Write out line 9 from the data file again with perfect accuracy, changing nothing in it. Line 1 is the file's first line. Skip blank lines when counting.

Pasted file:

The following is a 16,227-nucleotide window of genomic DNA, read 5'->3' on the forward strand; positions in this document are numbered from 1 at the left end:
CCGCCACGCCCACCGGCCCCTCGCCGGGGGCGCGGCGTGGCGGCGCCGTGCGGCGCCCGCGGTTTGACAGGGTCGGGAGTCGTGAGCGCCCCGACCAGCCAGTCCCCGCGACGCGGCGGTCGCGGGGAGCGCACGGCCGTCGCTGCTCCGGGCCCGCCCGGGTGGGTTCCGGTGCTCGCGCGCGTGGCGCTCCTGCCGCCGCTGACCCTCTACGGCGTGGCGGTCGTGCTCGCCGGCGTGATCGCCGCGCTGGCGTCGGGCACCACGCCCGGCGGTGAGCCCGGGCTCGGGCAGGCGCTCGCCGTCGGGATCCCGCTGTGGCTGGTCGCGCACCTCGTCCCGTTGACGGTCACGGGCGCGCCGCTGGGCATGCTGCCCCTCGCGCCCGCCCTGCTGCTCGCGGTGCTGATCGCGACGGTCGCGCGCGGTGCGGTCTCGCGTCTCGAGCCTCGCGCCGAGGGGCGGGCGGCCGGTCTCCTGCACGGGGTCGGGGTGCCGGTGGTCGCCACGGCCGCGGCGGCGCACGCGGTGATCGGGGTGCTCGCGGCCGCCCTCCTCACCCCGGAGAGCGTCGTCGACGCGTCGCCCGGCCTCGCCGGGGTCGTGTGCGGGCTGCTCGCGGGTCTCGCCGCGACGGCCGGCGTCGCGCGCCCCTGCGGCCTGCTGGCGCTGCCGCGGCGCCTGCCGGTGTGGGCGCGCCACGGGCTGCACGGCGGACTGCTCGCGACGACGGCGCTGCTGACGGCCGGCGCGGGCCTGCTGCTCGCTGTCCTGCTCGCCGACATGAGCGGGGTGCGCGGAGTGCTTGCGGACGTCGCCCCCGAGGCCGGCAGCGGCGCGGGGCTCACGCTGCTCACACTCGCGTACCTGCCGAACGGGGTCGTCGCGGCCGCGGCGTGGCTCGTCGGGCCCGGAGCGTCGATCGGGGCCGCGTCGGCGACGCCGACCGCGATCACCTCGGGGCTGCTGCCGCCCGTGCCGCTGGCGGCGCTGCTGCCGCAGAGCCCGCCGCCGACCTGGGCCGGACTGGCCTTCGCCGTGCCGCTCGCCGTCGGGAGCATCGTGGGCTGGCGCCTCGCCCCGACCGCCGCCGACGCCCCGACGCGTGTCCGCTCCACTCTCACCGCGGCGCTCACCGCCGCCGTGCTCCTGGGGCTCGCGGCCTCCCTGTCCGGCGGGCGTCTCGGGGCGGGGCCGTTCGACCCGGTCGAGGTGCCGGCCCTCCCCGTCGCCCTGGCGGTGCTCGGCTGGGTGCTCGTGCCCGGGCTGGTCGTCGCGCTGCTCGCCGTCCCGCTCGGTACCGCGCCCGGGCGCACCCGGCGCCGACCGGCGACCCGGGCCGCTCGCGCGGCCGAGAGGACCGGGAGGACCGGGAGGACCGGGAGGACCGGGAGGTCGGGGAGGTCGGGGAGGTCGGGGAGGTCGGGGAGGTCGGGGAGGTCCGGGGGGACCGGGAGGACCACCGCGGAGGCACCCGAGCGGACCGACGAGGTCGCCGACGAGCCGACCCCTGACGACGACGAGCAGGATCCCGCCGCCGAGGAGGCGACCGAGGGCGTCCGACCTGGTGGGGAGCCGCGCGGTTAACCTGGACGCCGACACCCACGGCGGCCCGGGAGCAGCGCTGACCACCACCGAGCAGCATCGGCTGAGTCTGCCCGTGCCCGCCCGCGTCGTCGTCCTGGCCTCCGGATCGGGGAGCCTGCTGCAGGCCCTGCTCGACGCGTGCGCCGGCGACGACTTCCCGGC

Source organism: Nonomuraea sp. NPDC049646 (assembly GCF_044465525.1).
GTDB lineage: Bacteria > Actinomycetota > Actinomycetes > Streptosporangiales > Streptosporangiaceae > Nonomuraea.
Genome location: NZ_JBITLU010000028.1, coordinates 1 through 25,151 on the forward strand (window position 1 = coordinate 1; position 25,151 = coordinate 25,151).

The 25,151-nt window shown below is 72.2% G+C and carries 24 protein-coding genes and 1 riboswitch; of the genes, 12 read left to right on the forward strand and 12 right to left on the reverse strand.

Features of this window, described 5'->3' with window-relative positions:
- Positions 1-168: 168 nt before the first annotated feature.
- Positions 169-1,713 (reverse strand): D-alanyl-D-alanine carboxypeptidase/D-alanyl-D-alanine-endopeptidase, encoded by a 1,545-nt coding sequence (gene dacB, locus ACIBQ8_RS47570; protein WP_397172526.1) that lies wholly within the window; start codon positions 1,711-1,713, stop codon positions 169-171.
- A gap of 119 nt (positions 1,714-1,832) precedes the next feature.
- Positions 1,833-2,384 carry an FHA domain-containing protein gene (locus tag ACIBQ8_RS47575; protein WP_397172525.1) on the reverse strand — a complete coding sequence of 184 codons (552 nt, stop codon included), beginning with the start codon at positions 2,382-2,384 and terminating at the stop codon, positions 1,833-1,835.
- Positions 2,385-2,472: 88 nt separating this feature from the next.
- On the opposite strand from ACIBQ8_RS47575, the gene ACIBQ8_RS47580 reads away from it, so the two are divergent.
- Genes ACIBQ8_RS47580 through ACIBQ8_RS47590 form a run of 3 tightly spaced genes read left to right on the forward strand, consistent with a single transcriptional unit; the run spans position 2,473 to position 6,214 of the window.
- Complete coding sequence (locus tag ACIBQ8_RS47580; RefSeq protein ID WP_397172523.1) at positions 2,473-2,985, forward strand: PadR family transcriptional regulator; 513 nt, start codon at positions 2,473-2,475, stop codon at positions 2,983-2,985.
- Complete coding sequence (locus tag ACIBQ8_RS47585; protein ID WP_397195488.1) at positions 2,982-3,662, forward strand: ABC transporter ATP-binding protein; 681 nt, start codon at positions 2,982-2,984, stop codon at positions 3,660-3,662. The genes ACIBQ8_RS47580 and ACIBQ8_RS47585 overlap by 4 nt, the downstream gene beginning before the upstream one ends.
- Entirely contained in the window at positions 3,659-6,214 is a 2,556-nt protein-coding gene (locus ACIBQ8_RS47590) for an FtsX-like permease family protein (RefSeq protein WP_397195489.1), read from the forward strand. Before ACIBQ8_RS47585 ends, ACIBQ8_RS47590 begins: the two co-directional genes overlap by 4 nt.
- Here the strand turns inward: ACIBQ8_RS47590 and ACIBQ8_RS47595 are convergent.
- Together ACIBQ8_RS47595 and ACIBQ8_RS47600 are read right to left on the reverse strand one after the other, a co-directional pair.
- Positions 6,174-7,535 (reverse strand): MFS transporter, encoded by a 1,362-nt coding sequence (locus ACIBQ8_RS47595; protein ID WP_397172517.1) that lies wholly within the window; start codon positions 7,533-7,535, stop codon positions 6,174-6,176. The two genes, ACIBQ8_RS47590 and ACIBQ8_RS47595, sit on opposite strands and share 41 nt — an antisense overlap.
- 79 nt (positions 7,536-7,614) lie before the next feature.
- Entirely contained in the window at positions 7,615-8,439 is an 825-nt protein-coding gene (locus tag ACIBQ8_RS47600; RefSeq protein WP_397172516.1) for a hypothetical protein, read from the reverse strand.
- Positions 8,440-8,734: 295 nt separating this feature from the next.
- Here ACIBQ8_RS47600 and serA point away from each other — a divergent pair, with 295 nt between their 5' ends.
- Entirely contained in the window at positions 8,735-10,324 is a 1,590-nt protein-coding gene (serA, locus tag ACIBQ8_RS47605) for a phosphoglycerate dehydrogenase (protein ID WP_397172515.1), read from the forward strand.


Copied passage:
- Positions 169-1,713 (reverse strand): D-alanyl-D-alanine carboxypeptidase/D-alanyl-D-alanine-endopeptidase, encoded by a 1,545-nt coding sequence (gene dacB, locus ACIBQ8_RS47570; protein WP_397172526.1) that lies wholly within the window; start codon positions 1,711-1,713, stop codon positions 169-171.